While they go high, do we need to go low? Amidst the preoccupation among national politicians for big ideas I sense a local revival of “pavement politics”.

Naturally the Lib Dems will be in the Zeitgeist. In the local elections in London next year Richmond will be a top target for them. They are complaining that the pavements in the Conservative-run borough are not clean enough. From my visits there I think the criticism is distinctly less valid than elsewhere – and some of us have learnt over the years to develop a certain doubt regarding the veracity of Lib Dem campaigning messages.

Yet for the Lib Dems, the logic of taking up mundane local concerns is obvious. If the anti-Brexit message failed to get them anywhere in the General Election then pushing such a futile theme in local elections in future years would be absurd. The grey beards in that Party will naturally demand a return to the hyper-local “community politics” – with its cynical application by the Lib Dems of dishonest boasting and incompatible promises to those in one street, with others just a few streets away.

The Lib Dems had become a bit grand during the Coalition years. In his illuminating Coalition Diaries, David Laws briefly switches from his accounts of the high level power struggles involving Michael Gove, Oliver Letwin, and Nick Clegg, to say:

“At 9.30 a.m. I had a telephone call with Gerald Vernon-Jackson, our council leader in Portsmouth and head of the Lib Dem local government group. At the end of our conversation he insisted on giving me a couple of ‘good ideas’ about our next general election manifesto. One of them was a ‘dog poo strategy’. Gerald explained that we’re now going to microchip all dogs, and that a big issue in Portsmouth is people who allow their dogs to poo in public streets without clearing it up. Gerald said that what we ought to do is take DNA samples of the dog turd and then match it up to the dogs through the micro-chipping process. I said to him: ‘Very interesting idea. However, I don’t propose to put dog shit in our general election manifesto – there’s enough of it already.’ He was disappointed.”

Barking and Dagenham have been giving microchipping a try and I am trying to find out whether it has done any good. But I can well remember shortly before I was elected a councillor and asked residents their top three priorities and they told: “Getting rid of dog poo, getting rid of dog poo, getting rid of dog poo.”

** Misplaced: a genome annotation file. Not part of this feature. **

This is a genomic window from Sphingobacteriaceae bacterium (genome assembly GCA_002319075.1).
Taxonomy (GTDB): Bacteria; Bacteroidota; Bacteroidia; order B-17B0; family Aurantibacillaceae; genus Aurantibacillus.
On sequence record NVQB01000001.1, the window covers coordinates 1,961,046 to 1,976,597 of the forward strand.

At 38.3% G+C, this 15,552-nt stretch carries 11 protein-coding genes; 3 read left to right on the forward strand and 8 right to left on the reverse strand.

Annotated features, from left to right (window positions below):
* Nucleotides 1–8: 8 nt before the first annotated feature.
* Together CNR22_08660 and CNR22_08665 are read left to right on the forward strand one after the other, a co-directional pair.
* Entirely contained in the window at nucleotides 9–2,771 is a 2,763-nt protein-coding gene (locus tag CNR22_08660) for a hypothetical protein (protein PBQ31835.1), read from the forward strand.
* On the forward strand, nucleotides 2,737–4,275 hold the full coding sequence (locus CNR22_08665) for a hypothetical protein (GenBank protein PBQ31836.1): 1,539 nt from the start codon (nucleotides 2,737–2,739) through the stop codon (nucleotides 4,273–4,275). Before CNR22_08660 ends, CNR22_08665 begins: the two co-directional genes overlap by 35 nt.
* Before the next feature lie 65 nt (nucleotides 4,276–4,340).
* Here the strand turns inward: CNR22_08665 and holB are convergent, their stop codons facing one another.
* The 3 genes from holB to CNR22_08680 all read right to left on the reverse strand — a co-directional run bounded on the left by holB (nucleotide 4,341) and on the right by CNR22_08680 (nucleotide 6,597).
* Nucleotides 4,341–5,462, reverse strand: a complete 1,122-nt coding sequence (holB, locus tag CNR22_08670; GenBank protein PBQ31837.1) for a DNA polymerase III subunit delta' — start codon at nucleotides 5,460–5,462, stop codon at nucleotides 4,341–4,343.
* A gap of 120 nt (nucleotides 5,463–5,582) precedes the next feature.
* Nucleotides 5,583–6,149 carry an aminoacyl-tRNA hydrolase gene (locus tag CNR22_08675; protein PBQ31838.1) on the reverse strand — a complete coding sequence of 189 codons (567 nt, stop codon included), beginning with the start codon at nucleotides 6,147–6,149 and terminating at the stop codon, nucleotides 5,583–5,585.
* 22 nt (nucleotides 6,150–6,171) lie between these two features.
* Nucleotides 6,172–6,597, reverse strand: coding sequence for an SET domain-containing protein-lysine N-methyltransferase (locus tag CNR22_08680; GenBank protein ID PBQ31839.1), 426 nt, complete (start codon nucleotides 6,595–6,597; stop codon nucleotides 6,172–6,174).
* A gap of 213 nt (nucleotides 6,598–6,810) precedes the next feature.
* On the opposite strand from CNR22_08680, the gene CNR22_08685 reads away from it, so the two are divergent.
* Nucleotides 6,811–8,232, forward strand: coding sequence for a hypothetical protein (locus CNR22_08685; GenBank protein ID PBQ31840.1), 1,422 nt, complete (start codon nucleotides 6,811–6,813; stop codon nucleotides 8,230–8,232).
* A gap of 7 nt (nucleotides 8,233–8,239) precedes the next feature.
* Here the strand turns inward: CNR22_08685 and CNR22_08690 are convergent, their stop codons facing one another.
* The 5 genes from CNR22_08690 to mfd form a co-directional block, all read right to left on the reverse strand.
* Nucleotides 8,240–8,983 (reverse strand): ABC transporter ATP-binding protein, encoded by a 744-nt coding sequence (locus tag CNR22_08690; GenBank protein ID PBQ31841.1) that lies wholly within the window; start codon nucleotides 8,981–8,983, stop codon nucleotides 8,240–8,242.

So ignoring pavement politics is to disregard the concerns of voters. That does not mean that Conservative councillors should only be concerned about it. We certainly should be applying our bolder ambitions at local government level – such as wider home ownership and lower taxation. We should challenge social work orthodoxy that keeps far too many children in care rather than having the chance of a permanent loving home that adoption could provide.

There are many other ways that Conservative principles should be applied in a radical and effective way in town halls across the country.  Nor should embracing pavement politics mean getting down into the gutter with the Lib Dems with their duplicity.  But we can’t afford to ignore the basics.  Where I think we can beat the sandal wearing element is by embracing new technology and the private sector to achieve our aims. This means that keeping the streets clean should be getting easier and cheaper to achieve as innovation advances.

The pavement polisher from the Addex Group, featured in the film below, which removes chewing gum stains was something I was impressed to see demonstrated the other day. The cost of the machines are pretty modest in the context of a Council’s budget – while having clean rather than stained pavements to walk along is one of those things that makes a difference to the morale of people going about their daily lives.

Then we have litter bins overflowing because they are not emptied enough. Dead trees that are not replaced. Park swings that are broken. The fly-tipping, the dog poo, the chewing gum stains… – those councillors who lose interest in such battles will get their comeuppance at the ballot box as the electorate wreaks vengeance.